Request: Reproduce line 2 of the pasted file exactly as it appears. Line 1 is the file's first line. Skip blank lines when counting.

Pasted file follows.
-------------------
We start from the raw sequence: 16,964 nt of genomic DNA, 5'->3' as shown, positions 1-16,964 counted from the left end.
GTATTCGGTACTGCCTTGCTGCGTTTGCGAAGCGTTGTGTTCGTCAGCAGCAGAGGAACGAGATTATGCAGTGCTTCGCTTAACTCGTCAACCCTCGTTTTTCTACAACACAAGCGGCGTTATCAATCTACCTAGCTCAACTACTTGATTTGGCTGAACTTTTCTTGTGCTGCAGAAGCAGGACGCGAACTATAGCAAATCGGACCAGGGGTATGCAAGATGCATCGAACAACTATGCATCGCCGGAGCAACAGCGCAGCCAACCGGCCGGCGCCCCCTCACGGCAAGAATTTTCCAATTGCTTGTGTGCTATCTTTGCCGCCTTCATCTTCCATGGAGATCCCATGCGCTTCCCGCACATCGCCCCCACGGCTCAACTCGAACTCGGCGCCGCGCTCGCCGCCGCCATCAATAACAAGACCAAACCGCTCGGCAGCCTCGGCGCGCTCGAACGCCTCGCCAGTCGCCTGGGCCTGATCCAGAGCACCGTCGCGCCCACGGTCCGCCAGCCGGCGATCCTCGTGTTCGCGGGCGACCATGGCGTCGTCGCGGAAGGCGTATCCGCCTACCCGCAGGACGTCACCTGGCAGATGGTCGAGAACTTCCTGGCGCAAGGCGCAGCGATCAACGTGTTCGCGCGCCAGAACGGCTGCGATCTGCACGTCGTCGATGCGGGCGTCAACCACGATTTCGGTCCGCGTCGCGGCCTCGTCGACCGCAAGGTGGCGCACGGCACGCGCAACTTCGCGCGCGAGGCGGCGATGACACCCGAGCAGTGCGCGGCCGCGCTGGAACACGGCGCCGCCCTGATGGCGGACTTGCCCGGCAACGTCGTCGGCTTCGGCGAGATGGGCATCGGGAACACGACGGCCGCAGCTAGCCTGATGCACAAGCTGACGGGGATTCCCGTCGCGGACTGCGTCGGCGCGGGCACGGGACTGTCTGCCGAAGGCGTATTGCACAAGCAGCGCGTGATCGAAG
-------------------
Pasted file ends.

GTATTCGGTACTGCCTTGCTGCGTTTGCGAAGCGTTGTGTTCGTCAGCAGCAGAGGAACGAGATTATGCAGTGCTTCGCTTAACTCGTCAACCCTCGTTTTTCTACAACACAAGCGGCGTTATCAATCTACCTAGCTCAACTACTTGATTTGGCTGAACTTTTCTTGTGCTGCAGAAGCAGGACGCGAACTATAGCAAATCGGACCAGGGGTATGCAAGATGCATCGAACAACTATGCATCGCCGGAGCAACAGCGCAGCCAACCGGCCGGCGCCCCCTCACGGCAAGAATTTTCCAATTGCTTGTGTGCTATCTTTGCCGCCTTCATCTTCCATGGAGATCCCATGCGCTTCCCGCACATCGCCCCCACGGCTCAACTCGAACTCGGCGCCGCGCTCGCCGCCGCCATCAATAACAAGACCAAACCGCTCGGCAGCCTCGGCGCGCTCGAACGCCTCGCCAGTCGCCTGGGCCTGATCCAGAGCACCGTCGCGCCCACGGTCCGCCAGCCGGCGATCCTCGTGTTCGCGGGCGACCATGGCGTCGTCGCGGAAGGCGTATCCGCCTACCCGCAGGACGTCACCTGGCAGATGGTCGAGAACTTCCTGGCGCAAGGCGCAGCGATCAACGTGTTCGCGCGCCAGAACGGCTGCGATCTGCACGTCGTCGATGCGGGCGTCAACCACGATTTCGGTCCGCGTCGCGGCCTCGTCGACCGCAAGGTGGCGCACGGCACGCGCAACTTCGCGCGCGAGGCGGCGATGACACCCGAGCAGTGCGCGGCCGCGCTGGAACACGGCGCCGCCCTGATGGCGGACTTGCCCGGCAACGTCGTCGGCTTCGGCGAGATGGGCATCGGGAACACGACGGCCGCAGCTAGCCTGATGCACAAGCTGACGGGGATTCCCGTCGCGGACTGCGTCGGCGCGGGCACGGGACTGTCTGCCGAAGGCGTATTGCACAAGCAGCGCGTGATCGAAG